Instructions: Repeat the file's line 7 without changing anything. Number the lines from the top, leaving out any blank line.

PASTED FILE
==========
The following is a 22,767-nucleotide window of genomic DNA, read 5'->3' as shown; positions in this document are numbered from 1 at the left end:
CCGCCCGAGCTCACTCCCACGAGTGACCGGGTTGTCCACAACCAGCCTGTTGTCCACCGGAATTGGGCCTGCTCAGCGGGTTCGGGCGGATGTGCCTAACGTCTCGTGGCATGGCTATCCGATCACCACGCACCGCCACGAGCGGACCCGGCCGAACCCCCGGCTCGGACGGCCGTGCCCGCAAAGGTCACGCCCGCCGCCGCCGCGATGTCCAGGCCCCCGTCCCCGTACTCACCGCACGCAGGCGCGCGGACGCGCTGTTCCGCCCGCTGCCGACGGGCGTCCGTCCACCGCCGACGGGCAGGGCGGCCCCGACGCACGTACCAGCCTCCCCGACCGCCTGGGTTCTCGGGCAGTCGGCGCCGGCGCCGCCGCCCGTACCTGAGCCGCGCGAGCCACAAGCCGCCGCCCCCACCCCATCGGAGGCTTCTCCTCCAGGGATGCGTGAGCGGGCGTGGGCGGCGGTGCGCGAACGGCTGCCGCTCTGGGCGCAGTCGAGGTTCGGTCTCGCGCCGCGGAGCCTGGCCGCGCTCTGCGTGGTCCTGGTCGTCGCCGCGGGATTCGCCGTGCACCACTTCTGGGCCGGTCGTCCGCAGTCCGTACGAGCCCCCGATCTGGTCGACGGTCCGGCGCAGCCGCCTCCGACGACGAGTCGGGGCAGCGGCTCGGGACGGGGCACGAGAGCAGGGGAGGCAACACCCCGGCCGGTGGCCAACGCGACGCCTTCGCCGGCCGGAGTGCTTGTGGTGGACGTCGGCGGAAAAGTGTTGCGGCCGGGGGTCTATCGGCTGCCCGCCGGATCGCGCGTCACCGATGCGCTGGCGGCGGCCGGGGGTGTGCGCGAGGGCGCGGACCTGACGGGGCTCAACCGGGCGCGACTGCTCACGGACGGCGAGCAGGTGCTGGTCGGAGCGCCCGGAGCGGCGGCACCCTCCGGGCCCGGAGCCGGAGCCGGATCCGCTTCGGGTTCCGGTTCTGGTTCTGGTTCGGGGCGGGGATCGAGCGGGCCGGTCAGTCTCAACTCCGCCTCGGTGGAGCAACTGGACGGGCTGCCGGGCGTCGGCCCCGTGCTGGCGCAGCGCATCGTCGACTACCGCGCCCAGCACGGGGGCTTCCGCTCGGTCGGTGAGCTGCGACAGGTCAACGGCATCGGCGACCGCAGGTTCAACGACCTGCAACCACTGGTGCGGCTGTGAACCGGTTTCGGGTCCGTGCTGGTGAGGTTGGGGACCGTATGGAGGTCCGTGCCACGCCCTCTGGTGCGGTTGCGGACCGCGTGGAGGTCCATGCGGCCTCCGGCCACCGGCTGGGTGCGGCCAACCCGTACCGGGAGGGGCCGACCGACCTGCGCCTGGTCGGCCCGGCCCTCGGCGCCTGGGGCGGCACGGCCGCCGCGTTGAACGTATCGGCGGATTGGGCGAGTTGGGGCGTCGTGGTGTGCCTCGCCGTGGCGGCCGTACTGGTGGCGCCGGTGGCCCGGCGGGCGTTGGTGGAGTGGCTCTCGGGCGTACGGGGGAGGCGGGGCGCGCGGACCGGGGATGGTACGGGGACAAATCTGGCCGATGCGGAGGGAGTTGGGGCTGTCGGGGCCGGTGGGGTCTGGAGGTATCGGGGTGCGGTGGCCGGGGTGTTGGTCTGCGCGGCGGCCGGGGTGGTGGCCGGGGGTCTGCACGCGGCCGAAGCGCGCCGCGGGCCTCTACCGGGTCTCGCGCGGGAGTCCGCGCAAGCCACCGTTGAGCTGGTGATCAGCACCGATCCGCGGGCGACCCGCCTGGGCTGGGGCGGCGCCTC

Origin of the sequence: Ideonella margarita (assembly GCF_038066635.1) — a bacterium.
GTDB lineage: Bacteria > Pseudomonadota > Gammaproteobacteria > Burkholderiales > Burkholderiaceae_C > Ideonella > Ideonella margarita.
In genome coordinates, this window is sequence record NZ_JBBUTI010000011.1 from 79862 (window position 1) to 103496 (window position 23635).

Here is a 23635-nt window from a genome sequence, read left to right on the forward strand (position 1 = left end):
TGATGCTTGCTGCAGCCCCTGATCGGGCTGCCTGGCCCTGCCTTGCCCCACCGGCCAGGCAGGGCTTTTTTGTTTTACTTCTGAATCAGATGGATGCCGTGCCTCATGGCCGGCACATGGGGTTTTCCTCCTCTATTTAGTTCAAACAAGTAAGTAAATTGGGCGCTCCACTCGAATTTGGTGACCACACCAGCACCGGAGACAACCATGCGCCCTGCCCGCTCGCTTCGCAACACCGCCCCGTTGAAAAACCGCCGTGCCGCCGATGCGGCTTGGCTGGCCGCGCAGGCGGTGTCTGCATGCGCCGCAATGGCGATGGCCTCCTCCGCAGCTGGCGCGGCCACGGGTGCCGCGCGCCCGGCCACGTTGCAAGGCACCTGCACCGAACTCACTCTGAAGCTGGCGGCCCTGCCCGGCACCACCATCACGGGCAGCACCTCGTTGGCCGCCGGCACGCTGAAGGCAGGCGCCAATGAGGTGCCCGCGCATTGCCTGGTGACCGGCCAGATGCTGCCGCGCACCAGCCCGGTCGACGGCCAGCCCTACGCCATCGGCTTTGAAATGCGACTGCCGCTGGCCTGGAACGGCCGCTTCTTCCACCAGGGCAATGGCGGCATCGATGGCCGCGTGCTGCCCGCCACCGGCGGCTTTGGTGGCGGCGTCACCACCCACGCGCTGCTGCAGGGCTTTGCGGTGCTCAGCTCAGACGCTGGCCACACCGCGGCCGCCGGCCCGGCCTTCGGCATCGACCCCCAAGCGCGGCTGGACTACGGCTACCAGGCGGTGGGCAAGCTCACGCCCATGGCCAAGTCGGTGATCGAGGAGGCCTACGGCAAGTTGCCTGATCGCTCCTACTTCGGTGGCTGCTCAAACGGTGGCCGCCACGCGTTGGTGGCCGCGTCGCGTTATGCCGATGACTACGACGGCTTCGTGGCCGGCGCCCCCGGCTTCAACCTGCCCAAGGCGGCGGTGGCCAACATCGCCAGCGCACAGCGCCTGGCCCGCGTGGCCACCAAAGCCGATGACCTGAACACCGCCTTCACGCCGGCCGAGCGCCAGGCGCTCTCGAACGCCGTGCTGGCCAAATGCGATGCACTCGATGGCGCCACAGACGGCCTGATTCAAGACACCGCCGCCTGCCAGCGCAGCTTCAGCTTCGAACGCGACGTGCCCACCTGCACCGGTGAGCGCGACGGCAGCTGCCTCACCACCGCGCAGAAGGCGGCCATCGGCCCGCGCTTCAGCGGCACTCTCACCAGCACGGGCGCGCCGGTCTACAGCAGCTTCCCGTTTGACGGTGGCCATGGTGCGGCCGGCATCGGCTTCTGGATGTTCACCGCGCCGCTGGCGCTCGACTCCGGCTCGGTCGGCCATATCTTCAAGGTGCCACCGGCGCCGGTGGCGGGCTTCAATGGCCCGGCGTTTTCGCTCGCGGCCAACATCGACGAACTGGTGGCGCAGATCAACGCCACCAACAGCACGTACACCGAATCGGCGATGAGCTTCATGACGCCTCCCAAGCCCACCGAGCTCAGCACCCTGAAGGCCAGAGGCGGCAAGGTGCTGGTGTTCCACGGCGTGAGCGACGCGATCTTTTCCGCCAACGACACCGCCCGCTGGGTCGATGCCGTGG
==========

TGATGCTTGCTGCAGCCCCTGATCGGGCTGCCTGGCCCTGCCTTGCCCCACCGGCCAGGCAGGGCTTTTTTGTTTTACTTCTGAATCAGATGGATGCCGTGCCTCATGGCCGGCACATGGGGTTTTCCTCCTCTATTTAGTTCAAACAAGTAAGTAAATTGGGCGCTCCACTCGAATTTGGTGACCACACCAGCACCGGAGACAACCATGCGCCCTGCCCGCTCGCTTCGCAACACCGCCCCGTTGAAAAACCGCCGTGCCGCCGATGCGGCTTGGCTGGCCGCGCAGGCGGTGTCTGCATGCGCCGCAATGGCGATGGCCTCCTCCGCAGCTGGCGCGGCCACGGGTGCCGCGCGCCCGGCCACGTTGCAAGGCACCTGCACCGAACTCACTCTGAAGCTGGCGGCCCTGCCCGGCACCACCATCACGGGCAGCACCTCGTTGGCCGCCGGCACGCTGAAGGCAGGCGCCAATGAGGTGCCCGCGCATTGCCTGGTGACCGGCCAGATGCTGCCGCGCACCAGCCCGGTCGACGGCCAGCCCTACGCCATCGGCTTTGAAATGCGACTGCCGCTGGCCTGGAACGGCCGCTTCTTCCACCAGGGCAATGGCGGCATCGATGGCCGCGTGCTGCCCGCCACCGGCGGCTTTGGTGGCGGCGTCACCACCCACGCGCTGCTGCAGGGCTTTGCGGTGCTCAGCTCAGACGCTGGCCACACCGCGGCCGCCGGCCCGGCCTTCGGCATCGACCCCCAAGCGCGGCTGGACTACGGCTACCAGGCGGTGGGCAAGCTCACGCCCATGGCCAAGTCGGTGATCGAGGAGGCCTACGGCAAGTTGCCTGATCGCTCCTACTTCGGTGGCTGCTCAAACGGTGGCCGCCACGCGTTGGTGGCCGCGTCGCGTTATGCCGATGACTACGACGGCTTCGTGGCCGGCGCCCCCGGCTTCAACCTGCCCAAGGCGGCGGTGGCCAACATCGCCAGCGCACAGCGCCTGGCCCGCGTGGCCACCAAAGCCGATGACCTGAACACCGCCTTCACGCCGGCCGAGCGCCAGGCGCTCTCGAACGCCGTGCTGGCCAAATGCGATGCACTCGATGGCGCCACAGACGGCCTGATTCAAGACACCGCCGCCTGCCAGCGCAGCTTCAGCTTCGAACGCGACGTGCCCACCTGCACCGGTGAGCGCGACGGCAGCTGCCTCACCACCGCGCAGAAGGCGGCCATCGGCCCGCGCTTCAGCGGCACTCTCACCAGCACGGGCGCGCCGGTCTACAGCAGCTTCCCGTTTGACGGTGGCCATGGTGCGGCCGGCATCGGCTTCTGGATGTTCACCGCGCCGCTGGCGCTCGACTCCGGCTCGGTCGGCCATATCTTCAAGGTGCCACCGGCGCCGGTGGCGGGCTTCAATGGCCCGGCGTTTTCGCTCGCGGCCAACATCGACGAACTGGTGGCGCAGATCAACGCCACCAACAGCACGTACACCGAATCGGCGATGAGCTTCATGACGCCTCCCAAGCCCACCGAGCTCAGCACCCTGAAGGCCAGAGGCGGCAAGGTGCTGGTGTTCCACGGCGTGAGCGACGCGATCTTTTCCGCCAACGACACCGCCCGCTGGGTCGATGCCGTGG